Dry the Basement

To prevent mold growth, you need to dry your basement as soon as the flooding stops. If you let the water sit there for too long, it may lead to long-term damage. If the standing water is relatively shallow, you can remove it with buckets and mops.

If it’s too deep, you can use:

  • Wet-Dry Vacuum Cleaner: If there is deep standing water in just a small area of your basement, a wet-dry vac is probably the best option. If you don’t have a wet-dry vac, you should be able to rent one at your local hardware store.
  • Submersible pump: If most of your basement is flooded with deep standing water, it’s best to use a submersible pump. You can buy or rent one at a pool supply store or hardware store.

Once you remove the standing water, the basement will still be damp. To speed things up, you should:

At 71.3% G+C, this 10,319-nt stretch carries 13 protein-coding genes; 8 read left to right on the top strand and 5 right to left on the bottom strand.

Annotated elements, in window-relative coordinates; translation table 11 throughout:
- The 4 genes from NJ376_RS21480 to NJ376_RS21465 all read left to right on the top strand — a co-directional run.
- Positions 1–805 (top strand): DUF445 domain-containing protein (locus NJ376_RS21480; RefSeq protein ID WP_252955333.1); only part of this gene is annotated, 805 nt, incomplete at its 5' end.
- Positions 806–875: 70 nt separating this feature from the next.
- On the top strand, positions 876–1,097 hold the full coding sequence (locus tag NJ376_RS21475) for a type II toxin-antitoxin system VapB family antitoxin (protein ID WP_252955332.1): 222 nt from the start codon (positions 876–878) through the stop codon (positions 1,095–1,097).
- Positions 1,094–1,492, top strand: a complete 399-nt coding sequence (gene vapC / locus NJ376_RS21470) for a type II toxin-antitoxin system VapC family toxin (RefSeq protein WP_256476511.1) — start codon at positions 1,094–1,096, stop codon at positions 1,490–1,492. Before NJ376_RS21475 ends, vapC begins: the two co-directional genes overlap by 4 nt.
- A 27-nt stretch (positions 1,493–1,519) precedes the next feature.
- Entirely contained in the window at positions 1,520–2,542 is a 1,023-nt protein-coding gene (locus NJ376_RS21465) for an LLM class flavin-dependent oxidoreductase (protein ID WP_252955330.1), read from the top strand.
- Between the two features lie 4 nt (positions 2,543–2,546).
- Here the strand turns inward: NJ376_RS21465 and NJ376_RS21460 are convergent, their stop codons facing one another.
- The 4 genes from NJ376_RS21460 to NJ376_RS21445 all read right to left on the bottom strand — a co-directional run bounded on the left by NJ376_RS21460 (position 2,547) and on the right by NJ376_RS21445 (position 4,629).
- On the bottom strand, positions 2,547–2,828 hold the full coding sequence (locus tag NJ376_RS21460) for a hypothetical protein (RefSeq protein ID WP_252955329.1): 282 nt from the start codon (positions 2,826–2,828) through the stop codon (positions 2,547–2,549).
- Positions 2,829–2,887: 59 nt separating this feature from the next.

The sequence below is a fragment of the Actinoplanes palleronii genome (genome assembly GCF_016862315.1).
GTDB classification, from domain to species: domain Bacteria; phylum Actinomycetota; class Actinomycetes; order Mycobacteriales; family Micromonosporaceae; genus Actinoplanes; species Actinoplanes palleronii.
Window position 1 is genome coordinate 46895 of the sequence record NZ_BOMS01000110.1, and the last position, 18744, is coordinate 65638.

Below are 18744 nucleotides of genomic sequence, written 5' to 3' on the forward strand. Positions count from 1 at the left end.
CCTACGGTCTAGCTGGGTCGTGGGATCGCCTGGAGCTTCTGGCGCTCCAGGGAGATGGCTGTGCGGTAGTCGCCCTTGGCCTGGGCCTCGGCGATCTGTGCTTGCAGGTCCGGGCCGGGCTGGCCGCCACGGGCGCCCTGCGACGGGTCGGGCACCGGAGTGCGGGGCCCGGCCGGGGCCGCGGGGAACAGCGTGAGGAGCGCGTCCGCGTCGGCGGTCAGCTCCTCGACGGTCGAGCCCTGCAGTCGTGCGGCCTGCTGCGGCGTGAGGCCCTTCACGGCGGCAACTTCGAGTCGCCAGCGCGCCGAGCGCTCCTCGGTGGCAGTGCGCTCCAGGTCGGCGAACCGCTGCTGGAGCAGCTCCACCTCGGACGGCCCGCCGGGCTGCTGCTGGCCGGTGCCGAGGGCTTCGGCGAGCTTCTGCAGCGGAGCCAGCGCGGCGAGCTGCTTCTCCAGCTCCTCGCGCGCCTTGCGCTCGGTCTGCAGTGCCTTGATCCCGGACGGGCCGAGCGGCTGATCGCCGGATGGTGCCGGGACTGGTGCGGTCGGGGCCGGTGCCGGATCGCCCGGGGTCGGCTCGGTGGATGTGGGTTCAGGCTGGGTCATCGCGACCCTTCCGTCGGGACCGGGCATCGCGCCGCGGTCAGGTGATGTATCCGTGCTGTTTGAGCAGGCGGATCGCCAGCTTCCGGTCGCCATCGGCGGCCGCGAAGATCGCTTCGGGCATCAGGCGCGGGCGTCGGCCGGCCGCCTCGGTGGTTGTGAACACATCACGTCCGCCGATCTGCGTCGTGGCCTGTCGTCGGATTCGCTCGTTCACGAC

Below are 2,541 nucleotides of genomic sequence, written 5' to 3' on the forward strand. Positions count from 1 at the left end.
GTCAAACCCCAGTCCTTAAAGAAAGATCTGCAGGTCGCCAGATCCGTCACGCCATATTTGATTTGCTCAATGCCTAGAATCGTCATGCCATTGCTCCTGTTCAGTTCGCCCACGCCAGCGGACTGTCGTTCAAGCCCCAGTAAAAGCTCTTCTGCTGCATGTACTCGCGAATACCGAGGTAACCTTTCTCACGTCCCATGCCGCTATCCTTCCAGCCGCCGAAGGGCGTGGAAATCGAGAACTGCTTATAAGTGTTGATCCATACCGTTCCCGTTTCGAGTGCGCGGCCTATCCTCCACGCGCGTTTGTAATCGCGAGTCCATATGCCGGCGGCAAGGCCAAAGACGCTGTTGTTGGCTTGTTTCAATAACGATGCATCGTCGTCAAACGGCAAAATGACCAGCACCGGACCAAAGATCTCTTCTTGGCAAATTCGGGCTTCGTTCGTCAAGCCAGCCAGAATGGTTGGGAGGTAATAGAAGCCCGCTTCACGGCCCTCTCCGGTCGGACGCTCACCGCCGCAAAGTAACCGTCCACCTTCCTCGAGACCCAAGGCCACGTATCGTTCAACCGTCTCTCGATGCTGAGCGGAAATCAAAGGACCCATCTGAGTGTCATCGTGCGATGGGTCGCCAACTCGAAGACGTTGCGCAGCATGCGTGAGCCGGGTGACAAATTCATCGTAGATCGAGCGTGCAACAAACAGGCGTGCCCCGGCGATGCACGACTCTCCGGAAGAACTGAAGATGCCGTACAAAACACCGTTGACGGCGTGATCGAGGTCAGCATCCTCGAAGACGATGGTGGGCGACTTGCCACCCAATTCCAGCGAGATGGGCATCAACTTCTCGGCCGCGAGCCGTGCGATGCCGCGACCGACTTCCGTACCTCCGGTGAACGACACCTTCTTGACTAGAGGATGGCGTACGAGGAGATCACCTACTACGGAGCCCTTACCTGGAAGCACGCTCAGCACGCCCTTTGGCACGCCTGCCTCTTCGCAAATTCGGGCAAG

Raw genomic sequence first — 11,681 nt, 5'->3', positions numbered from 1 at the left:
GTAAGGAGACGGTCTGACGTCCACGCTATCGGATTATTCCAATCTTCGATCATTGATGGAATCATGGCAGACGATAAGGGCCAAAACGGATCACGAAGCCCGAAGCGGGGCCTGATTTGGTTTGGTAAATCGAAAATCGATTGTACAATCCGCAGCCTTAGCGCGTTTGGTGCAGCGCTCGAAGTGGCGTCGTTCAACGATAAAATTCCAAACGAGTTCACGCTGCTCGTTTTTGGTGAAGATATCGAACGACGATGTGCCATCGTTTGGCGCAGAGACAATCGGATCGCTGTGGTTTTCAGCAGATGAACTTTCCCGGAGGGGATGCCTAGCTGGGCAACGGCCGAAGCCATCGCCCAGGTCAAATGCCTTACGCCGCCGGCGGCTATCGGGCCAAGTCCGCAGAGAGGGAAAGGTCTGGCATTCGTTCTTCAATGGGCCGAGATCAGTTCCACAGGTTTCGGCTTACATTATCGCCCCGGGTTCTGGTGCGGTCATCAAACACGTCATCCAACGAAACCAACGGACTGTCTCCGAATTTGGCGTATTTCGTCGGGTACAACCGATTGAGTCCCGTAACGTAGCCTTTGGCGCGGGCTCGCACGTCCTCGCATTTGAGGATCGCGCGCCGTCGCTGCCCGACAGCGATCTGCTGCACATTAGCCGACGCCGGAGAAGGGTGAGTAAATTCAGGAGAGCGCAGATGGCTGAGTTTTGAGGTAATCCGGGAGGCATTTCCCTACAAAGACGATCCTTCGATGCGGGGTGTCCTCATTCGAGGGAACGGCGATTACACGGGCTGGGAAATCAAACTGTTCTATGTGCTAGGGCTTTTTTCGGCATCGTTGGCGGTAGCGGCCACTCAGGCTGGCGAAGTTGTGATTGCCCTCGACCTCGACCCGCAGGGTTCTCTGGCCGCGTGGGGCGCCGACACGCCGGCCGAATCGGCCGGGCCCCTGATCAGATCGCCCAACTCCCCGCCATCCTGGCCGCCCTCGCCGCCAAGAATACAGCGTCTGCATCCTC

• Open any windows: This will help the moisture escape.
  • Set up space heaters: The water will evaporate faster if you use space heaters. However, it’s best to use them in combination with a dehumidifier.
  • Set up fans: Position the fans so that they are blowing toward the stairs or through the windows.

Begin Cleanup

Unless you are willing to risk mold and other issues, some items are beyond saving. They include:

  • Fabrics that aren’t washed and dried within 48 hours.
  • Electronics and appliances that were damaged by water.
  • Drenched upholstered furniture, unless you have it professionally cleaned.
  • Drywall, carpeting, and rugs that have been submerged in water.

Tips For Preventing Mold Growth After a Basement Flood

  • Clean the floor and the walls with a water and bleach solution. Let it dry, then repeat.
  • Use warm, soapy water to clean fabrics and furniture that came in contact with water.
  • Get a mold control product and wipe down all exposed areas.


A flooded basement can be scary, but there are steps you can take to mitigate the problem. If you act quickly, you will save your belongings and prevent long-term damage. To learn how you can prevent basement floods in the future, it’s best to consult a water damage restoration contractor.

Leave a Reply